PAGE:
1. The article about cultural superiority to which you object was written by an Arab, Fred Maroun, who was criticizing Arabs.
      2. The U.S. has expended far more than any country in trying to fight terrorism without taking any resources from the countries (consider Afghanistan and the fact that the U.S. did not confiscate Iraqi oil). Please provide citations that support your contention that “In the post-war period, all the rich capitalist countries have stopped taking resources with violence except for Israel and the USA.” With regard to Israel, re-read the article by Fred Maroun.


      1. Bruce Hall

        Oh, and I ignored your comment about U.S. bombing of Germany and Japan since you are obviously ignorant of WWII and what the Germans and Japanese did.

        Based on that comment and your obvious hatred of Israel, I am beginning to suspect that you are an Aryan Nation member.

      2. baffling

        “and the fact that the U.S. did not confiscate Iraqi oil”
        we were there to secure iraqi oil. just like kuwaiti oil in the past. you are playing technicalities with the idea of “confiscate”.

        1. Bruce Hall


          Interesting that you should conflate “securing” (preventing the oil from being appropriated by Iran or jihadists and “confiscated”. How much of the oil did the U.S. “secure” and sell? Oh, you mean secured so that the new Iraqi government could sell. Okay, no “technicality” on your part.

          1. Baffling

            Could Iraq do what they wanted with the oil? Not without us permission. Don’t be a hack Bruce. We controlled their resources. I am simply pointing out the hypocrisy in your argument.

          2. Bruce Hall


            Don’t be a hack Bruce. We controlled their resources. I am simply pointing out the hypocrisy in your argument.

            You are parsing again, baffling. Conflating “controlled” with “confiscated” in the context of the war is beneath you. In that context, “controlled” equates to “ensuring Iran or Jihadists do not seize and use Iraqi oil to finance their terrorist efforts”; “confiscating” equates to “seizing and using Iraqi oil to finance the war effort.” The U.S. did not receive or seize Iraqi oil as compensation for ousting Saddam Hussein.

            But we are way off topic. I suggest you read:
            Author: https://www.hoover.org/profiles/victor-davis-hanson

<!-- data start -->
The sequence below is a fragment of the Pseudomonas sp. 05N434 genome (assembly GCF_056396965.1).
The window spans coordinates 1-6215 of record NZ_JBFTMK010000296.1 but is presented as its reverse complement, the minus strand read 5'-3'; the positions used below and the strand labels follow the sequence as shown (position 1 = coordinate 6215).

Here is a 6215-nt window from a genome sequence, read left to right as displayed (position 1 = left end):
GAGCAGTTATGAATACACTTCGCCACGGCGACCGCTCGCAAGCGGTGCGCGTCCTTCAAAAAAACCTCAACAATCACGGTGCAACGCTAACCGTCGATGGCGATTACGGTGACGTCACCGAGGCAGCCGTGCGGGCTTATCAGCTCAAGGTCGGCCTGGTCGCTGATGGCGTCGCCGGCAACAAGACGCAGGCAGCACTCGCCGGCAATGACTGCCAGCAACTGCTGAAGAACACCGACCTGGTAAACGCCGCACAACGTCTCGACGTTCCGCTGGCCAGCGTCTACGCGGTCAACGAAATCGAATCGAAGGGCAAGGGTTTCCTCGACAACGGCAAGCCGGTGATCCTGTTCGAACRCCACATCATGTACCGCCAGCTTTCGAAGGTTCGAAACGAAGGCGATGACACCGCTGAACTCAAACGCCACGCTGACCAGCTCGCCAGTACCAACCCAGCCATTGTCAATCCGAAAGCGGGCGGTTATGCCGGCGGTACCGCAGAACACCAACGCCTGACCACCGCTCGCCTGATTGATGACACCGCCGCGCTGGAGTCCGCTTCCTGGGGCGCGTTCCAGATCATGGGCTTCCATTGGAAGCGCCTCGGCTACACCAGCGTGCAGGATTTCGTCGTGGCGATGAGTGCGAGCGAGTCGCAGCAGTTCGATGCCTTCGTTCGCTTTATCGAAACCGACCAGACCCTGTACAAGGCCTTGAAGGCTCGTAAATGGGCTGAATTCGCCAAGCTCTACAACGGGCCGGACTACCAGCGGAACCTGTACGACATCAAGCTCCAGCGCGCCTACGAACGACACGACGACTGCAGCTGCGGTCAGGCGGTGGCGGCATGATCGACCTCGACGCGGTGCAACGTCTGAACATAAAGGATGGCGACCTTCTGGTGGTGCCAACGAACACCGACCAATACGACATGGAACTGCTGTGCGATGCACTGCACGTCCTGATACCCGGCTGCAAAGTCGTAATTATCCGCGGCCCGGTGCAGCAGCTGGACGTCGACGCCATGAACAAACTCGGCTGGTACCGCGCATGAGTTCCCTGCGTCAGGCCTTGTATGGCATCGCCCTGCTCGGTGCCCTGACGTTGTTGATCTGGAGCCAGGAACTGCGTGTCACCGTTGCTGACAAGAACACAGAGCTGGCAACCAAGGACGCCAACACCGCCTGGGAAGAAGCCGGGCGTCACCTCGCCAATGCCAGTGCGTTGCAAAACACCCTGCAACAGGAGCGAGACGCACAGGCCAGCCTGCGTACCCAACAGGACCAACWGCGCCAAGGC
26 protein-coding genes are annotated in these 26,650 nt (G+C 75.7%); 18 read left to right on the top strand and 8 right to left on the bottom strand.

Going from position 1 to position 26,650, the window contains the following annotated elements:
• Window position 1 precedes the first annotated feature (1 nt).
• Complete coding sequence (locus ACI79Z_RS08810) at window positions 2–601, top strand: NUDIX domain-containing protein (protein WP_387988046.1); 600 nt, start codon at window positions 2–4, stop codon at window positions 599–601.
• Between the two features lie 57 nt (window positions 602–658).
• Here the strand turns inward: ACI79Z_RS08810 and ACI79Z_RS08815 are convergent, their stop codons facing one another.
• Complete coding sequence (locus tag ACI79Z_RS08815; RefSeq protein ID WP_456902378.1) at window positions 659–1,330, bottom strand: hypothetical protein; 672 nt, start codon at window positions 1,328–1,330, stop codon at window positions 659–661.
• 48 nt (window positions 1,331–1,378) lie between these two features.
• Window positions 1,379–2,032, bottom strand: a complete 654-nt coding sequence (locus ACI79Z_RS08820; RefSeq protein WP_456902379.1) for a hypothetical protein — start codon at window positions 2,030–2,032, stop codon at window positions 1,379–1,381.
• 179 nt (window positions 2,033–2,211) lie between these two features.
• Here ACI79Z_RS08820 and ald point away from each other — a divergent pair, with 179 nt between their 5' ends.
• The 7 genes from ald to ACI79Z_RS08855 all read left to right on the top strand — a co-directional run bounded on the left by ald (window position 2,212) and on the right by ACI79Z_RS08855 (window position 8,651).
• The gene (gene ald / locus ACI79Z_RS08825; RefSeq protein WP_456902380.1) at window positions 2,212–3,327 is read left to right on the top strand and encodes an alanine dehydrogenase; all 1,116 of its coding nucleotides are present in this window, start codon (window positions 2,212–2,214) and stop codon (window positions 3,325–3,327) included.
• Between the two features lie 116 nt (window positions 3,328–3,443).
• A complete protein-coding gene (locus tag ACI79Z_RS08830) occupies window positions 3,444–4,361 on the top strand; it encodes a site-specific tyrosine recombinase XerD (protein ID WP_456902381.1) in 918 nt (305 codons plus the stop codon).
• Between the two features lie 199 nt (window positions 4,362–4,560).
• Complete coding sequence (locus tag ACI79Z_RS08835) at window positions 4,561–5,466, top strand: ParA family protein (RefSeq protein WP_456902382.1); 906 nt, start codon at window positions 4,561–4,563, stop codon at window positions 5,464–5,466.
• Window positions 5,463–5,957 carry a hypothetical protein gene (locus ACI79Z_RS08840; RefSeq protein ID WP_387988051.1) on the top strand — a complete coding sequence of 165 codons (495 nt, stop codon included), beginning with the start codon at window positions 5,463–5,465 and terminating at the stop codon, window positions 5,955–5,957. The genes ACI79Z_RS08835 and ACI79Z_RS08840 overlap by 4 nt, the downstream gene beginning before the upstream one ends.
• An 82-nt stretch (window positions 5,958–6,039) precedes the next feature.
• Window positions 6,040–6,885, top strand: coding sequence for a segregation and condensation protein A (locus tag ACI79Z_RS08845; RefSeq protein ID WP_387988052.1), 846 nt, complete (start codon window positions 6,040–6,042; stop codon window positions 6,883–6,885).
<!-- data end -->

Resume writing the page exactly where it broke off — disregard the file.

3. baffling

            bruce, keep on reciting the idea that we did not fight a battle in iraq for the purpose of oil. yes, we were nation building. sure. seriously, you are rather dishonest here bruce. you are rewriting history as well. the jihadi’s and iranians did not have access to the oil while saddam was in power and we invaded the country. so the premise of your argument is void. you are warping the timeline to fit the narrative you would like to defend. so you are either stupid or a political hack. or maybe both?

  14. Baffling

    Corey lewandowski sets a fine example of the childishness behavior approved by the trump administration. And now the critters on this blog will all come out and defend the man-child at the expense of children.

    1. CoRev

      Troll, Add some value. Bruce just pointed out your hypocrisy and now you double down with more childishness?

      Please, just some modicum of value.

      1. baffling

        corev, i just pointed out the inaccuracy of bruce’s defense. i am sure you also believe in the warped timeline for your narrative as well, but it is incorrect. but please, do double down on the stupidity. and go ahead and defend lewandowski. did you see the political hack on tv? what a moron he is. but you are welcome to defend him corev.

        1. CoRev

          Troll, Add some value. Why did you add me to your argument with Bruce? Just trolling again!

          1. baffling

            “Why did you add me to your argument with Bruce?”
            because you interjected your self into the discussion with a comment. you don’t want to be part of the discussion, fine, then keep your trap shut. y’ano. what an idiot you are corev. and a snowflake.